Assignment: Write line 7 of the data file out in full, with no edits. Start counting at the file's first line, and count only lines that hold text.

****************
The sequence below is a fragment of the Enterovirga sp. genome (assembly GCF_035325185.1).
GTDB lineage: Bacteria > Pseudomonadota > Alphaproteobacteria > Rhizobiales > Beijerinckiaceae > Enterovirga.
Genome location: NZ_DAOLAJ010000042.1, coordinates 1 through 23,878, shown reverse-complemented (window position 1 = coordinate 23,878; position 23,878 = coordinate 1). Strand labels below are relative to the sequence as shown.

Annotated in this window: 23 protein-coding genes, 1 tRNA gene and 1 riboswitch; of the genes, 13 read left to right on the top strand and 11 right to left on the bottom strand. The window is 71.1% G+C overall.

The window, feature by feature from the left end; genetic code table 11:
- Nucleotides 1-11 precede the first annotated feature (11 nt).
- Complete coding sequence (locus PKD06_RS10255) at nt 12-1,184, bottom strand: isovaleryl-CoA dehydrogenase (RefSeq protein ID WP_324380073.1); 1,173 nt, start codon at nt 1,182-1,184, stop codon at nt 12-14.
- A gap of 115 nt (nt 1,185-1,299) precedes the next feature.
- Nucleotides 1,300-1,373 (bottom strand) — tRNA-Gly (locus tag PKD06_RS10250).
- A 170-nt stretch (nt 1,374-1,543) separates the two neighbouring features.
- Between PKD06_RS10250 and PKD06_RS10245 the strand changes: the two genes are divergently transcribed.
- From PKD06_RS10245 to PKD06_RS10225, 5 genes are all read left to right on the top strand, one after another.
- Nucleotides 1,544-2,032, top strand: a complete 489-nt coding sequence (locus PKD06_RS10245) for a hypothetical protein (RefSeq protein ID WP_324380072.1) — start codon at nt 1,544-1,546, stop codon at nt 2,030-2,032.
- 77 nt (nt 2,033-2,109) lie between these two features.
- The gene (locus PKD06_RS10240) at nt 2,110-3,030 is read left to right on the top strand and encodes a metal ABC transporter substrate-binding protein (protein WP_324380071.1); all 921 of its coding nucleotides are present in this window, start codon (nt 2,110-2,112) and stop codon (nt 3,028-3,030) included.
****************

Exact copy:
- Complete coding sequence (locus PKD06_RS10255) at nt 12-1,184, bottom strand: isovaleryl-CoA dehydrogenase (RefSeq protein ID WP_324380073.1); 1,173 nt, start codon at nt 1,182-1,184, stop codon at nt 12-14.